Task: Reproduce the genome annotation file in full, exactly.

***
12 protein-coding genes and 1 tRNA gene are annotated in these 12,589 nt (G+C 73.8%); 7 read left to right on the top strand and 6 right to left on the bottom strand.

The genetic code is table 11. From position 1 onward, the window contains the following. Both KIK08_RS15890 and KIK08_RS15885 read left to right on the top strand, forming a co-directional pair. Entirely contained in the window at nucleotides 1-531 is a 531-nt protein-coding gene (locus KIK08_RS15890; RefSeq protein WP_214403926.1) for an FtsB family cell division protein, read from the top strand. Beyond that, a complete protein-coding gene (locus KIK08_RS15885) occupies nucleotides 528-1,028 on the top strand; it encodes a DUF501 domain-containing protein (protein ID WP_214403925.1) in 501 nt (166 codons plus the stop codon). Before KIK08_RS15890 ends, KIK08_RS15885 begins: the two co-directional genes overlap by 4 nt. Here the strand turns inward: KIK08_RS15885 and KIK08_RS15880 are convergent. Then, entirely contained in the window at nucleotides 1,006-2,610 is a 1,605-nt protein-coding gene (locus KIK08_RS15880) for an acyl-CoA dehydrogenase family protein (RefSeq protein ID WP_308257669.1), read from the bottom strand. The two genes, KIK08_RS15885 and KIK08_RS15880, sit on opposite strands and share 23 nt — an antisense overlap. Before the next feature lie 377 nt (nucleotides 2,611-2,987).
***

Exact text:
12 protein-coding genes and 1 tRNA gene are annotated in these 12,589 nt (G+C 73.8%); 7 read left to right on the top strand and 6 right to left on the bottom strand.

The genetic code is table 11. From position 1 onward, the window contains the following. Both KIK08_RS15890 and KIK08_RS15885 read left to right on the top strand, forming a co-directional pair. Entirely contained in the window at nucleotides 1-531 is a 531-nt protein-coding gene (locus KIK08_RS15890; RefSeq protein WP_214403926.1) for an FtsB family cell division protein, read from the top strand. Beyond that, a complete protein-coding gene (locus KIK08_RS15885) occupies nucleotides 528-1,028 on the top strand; it encodes a DUF501 domain-containing protein (protein ID WP_214403925.1) in 501 nt (166 codons plus the stop codon). Before KIK08_RS15890 ends, KIK08_RS15885 begins: the two co-directional genes overlap by 4 nt. Here the strand turns inward: KIK08_RS15885 and KIK08_RS15880 are convergent. Then, entirely contained in the window at nucleotides 1,006-2,610 is a 1,605-nt protein-coding gene (locus KIK08_RS15880) for an acyl-CoA dehydrogenase family protein (RefSeq protein ID WP_308257669.1), read from the bottom strand. The two genes, KIK08_RS15885 and KIK08_RS15880, sit on opposite strands and share 23 nt — an antisense overlap. Before the next feature lie 377 nt (nucleotides 2,611-2,987).